Using Direct Conversion Technology to Transform Blood Cells into Nerve Cells as a Major Prognostic Tool for Neurological Diseases
Blood, skin, and tissue biopsy samples are easily attained for study but not so much from the human nervous system, which is a complex and delicate arrangement of neural wiring. With a new patented direct conversion technology developed by stem cell scientists at McMaster University in Ontario, Canada, blood cells (derived from a simple routine blood draw) can be transformed into neurons. This new advancement has strong implications in determining the likelihood of a patient with a certain disease to develop neurodegenerative disorders, such as diabetic neuropathy, and possibly create better drugs and treatments to combat such debilitating conditions.
The human nervous system has two main branches: the central nervous system (CNS), comprised of the brain and spinal cord, and the peripheral nervous system (PNS)—the rest of the body—which feeds information to the CNS about pain, itchiness, and temperature from nerve receptors from different parts of the body.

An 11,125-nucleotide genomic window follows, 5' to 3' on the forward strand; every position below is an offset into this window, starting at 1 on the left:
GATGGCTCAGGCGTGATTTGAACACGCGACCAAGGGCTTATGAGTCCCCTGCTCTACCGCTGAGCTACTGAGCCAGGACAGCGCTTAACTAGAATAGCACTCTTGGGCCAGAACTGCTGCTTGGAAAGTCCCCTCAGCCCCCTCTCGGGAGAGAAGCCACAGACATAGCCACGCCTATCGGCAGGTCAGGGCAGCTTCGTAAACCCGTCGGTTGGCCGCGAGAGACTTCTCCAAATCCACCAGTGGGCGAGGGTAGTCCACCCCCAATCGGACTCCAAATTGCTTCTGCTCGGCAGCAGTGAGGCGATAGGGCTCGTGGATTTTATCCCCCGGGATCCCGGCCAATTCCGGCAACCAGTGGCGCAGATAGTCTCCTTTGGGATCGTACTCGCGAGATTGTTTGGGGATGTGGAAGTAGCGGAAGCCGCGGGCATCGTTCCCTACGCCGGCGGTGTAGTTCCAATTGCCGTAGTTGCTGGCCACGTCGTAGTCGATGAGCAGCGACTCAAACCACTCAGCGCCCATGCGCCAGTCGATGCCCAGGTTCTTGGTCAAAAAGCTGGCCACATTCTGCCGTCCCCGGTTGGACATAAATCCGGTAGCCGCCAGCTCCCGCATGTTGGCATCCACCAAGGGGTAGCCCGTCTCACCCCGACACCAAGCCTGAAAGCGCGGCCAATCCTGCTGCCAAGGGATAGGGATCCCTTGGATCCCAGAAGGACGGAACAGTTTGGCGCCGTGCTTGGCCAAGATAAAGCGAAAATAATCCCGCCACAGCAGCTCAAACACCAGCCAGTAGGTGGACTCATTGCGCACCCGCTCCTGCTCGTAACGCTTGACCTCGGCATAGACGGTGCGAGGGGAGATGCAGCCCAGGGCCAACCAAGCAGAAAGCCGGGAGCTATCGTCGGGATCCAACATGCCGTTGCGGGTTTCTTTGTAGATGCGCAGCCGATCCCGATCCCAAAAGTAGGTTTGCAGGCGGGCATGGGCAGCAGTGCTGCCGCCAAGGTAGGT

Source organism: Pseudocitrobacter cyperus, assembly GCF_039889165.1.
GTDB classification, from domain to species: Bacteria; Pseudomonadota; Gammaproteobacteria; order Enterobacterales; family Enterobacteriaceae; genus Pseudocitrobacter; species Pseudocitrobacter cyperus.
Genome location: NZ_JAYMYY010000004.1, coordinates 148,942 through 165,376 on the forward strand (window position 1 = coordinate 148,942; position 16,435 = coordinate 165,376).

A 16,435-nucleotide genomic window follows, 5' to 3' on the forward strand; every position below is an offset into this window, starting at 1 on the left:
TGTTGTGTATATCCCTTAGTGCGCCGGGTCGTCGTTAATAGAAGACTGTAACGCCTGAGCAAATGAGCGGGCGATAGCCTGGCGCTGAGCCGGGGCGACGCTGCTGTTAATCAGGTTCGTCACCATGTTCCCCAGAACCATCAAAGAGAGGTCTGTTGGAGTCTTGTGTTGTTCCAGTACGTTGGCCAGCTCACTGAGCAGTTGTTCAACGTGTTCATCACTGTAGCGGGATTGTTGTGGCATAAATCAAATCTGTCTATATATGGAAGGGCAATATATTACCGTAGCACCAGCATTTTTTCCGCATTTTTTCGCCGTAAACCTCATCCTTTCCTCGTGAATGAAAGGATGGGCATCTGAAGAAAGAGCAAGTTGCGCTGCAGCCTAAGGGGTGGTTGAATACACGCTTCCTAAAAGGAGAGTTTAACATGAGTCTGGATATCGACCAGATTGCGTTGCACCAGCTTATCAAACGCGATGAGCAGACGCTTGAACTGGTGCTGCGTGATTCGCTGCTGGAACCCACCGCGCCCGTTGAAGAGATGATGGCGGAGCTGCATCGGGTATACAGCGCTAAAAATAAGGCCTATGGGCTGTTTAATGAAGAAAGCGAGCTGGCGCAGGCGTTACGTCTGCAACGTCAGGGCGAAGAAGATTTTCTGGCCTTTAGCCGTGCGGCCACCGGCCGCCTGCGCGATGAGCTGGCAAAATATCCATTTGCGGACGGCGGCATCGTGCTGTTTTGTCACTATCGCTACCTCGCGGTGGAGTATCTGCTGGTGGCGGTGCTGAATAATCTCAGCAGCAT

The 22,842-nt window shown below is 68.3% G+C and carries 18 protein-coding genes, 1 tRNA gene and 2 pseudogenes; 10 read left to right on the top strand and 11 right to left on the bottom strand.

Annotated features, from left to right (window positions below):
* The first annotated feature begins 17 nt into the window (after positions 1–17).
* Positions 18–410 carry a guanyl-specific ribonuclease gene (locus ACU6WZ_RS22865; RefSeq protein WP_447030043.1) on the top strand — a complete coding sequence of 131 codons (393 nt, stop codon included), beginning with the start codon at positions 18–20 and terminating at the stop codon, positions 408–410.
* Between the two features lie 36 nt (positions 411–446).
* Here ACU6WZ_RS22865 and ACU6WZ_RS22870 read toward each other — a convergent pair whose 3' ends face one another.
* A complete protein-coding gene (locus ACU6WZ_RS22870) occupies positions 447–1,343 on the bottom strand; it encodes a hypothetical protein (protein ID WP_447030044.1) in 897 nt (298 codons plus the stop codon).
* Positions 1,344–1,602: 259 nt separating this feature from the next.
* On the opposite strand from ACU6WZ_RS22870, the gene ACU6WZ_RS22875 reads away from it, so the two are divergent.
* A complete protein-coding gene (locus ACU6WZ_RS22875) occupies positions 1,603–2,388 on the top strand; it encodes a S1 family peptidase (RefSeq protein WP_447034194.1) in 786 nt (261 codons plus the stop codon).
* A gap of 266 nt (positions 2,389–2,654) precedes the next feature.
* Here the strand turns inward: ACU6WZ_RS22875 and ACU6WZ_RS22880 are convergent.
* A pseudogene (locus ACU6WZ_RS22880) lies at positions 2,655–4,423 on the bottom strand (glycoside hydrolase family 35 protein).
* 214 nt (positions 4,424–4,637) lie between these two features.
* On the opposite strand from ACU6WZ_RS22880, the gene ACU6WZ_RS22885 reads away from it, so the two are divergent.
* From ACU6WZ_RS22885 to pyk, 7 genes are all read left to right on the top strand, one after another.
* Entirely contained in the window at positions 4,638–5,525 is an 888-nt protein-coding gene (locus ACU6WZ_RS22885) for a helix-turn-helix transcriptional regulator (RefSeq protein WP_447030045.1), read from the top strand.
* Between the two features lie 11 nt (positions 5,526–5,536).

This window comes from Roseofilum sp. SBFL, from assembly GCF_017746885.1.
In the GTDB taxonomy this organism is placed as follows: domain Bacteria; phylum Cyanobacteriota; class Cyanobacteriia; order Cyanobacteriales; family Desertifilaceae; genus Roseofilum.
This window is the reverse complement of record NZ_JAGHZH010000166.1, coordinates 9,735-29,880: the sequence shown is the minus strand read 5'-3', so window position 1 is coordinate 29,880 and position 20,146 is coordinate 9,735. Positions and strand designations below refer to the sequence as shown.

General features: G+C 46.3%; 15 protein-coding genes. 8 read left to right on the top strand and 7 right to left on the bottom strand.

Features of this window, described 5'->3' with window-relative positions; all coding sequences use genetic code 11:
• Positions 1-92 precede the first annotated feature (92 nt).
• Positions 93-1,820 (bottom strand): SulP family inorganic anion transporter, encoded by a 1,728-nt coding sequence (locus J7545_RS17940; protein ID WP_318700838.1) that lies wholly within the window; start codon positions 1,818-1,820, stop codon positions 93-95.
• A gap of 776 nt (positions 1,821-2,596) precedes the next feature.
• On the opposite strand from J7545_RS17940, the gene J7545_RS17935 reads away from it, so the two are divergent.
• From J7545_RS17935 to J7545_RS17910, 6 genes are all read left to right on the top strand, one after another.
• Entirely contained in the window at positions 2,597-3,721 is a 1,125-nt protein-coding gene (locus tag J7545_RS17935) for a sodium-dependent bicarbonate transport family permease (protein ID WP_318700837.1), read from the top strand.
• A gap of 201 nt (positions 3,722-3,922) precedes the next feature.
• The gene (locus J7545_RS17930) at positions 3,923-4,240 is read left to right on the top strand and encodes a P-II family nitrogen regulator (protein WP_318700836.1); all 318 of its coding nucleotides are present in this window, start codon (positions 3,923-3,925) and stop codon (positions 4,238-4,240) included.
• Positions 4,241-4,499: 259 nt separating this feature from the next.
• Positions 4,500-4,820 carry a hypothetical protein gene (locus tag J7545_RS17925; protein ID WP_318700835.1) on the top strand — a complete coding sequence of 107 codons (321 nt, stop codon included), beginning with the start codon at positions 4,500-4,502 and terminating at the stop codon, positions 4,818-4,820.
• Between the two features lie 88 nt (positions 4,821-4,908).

Direct conversion technology uses a patient’s blood sample to generate one million sensory nerve cells that serve as a snapshot of that patient’s PNS, and can be used to uniquely predict how the patient’s nerve cells will react and respond to stimuli. The new method can also generate CNS cells as the conversion technology can create neural stem cells as a precursor to the sensory nerves that make up the PNS.
In the future, diabetics can know in advance if they will develop neuropathy characterized by shooting or burning pain in hands and feet, numbness, weakness, or tingling due to PNS damage from an underlying medical condition, e.g. diabetes. A focused treatment tailored to combat pain is key in effectively remedying the condition. Current pain medications, such as opioids, only systemically mask the perception of pain by way of the CNS. With their new direct conversion technology in hand, McMaster scientists plan to target PNS pain without affecting the CNS that can often cause unwanted side effects, such as addictive behavior associated with narcotics use.